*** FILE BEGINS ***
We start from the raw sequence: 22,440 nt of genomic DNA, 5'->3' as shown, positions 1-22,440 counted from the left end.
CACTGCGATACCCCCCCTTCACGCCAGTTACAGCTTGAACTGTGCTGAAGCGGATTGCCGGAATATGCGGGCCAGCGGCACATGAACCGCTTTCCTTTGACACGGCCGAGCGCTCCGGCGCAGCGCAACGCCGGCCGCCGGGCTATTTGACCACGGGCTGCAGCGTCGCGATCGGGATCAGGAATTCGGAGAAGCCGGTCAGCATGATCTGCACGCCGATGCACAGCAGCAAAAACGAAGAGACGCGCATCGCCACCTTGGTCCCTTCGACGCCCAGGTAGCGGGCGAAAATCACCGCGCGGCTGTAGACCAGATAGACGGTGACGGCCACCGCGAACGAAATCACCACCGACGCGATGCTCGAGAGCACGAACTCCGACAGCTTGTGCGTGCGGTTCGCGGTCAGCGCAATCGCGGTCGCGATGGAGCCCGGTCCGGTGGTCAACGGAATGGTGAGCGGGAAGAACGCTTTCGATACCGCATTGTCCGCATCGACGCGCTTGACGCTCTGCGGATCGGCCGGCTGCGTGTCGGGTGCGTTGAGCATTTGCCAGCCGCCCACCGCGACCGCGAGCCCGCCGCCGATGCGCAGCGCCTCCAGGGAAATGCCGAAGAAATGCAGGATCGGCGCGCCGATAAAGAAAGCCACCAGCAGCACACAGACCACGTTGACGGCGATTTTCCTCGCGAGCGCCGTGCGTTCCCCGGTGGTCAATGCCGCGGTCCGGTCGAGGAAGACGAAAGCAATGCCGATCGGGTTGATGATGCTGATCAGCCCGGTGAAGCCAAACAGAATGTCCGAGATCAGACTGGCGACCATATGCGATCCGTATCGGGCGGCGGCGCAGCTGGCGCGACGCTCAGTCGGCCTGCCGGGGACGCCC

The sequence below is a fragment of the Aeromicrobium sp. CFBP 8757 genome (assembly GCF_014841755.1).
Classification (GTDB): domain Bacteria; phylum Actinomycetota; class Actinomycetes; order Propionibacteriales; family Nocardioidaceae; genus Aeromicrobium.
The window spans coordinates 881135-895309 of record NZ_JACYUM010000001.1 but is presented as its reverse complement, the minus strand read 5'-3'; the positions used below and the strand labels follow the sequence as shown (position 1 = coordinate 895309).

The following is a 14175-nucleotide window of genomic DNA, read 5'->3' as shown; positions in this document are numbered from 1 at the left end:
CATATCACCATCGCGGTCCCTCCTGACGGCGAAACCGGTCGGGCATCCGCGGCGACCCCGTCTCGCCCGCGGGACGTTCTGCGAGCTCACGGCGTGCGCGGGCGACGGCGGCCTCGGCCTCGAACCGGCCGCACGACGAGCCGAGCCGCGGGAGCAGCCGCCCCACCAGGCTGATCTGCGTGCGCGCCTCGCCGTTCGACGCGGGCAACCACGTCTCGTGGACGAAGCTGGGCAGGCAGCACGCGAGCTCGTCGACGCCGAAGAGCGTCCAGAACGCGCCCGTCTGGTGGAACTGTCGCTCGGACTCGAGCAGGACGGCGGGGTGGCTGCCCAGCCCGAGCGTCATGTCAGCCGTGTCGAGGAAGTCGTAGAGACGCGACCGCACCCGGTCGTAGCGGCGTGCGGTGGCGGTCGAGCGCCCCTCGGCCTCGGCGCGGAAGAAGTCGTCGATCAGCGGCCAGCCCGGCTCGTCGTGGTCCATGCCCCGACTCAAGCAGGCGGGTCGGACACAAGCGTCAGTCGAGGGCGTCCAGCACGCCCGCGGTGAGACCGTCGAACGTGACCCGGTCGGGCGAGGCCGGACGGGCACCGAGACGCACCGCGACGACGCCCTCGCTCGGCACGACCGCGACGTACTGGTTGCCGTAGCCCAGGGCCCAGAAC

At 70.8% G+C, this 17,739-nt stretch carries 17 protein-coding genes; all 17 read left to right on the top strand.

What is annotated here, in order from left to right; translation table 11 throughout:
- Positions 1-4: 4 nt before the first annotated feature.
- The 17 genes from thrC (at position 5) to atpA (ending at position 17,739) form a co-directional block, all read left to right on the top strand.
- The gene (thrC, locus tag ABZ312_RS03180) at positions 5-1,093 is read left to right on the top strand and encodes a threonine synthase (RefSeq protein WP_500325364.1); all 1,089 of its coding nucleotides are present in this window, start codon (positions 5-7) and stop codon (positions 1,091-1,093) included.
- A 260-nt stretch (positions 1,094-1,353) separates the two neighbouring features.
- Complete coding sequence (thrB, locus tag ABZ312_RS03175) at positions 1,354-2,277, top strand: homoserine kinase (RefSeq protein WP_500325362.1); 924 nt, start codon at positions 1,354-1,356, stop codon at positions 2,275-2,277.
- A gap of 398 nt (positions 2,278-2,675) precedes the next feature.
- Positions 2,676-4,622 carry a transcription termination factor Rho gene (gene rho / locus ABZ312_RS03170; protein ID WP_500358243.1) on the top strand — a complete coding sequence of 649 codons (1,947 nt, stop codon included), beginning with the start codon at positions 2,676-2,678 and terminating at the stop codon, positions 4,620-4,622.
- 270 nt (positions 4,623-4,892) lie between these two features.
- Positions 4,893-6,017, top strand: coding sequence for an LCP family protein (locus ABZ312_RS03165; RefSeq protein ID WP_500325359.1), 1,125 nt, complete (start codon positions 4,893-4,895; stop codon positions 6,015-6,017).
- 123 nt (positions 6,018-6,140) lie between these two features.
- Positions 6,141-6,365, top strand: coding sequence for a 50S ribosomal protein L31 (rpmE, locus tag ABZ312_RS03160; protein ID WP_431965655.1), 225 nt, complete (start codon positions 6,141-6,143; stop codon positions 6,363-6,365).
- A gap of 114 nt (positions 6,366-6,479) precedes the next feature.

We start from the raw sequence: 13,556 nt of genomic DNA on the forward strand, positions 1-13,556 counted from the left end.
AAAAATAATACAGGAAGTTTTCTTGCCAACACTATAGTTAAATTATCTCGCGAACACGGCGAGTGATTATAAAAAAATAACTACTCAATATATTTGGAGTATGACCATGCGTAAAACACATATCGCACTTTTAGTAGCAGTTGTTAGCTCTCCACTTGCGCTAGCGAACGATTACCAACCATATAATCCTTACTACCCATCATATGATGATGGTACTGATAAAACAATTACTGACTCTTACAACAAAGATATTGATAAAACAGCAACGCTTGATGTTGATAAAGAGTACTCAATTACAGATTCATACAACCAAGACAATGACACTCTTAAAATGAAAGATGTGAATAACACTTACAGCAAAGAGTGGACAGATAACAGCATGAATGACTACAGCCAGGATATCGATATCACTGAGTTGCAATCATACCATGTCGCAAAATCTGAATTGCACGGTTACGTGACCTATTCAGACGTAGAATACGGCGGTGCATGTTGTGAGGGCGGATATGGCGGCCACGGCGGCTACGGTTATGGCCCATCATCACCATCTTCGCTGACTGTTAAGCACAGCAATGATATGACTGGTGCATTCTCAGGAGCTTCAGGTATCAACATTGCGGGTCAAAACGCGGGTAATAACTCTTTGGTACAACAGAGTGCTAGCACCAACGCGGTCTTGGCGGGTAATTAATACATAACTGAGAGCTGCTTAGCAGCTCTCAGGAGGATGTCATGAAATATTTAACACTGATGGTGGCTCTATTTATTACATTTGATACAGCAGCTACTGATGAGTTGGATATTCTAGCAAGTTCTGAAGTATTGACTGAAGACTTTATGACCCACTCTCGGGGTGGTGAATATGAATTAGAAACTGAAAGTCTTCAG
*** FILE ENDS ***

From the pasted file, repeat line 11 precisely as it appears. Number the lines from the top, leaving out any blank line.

- The 17 genes from thrC (at position 5) to atpA (ending at position 17,739) form a co-directional block, all read left to right on the top strand.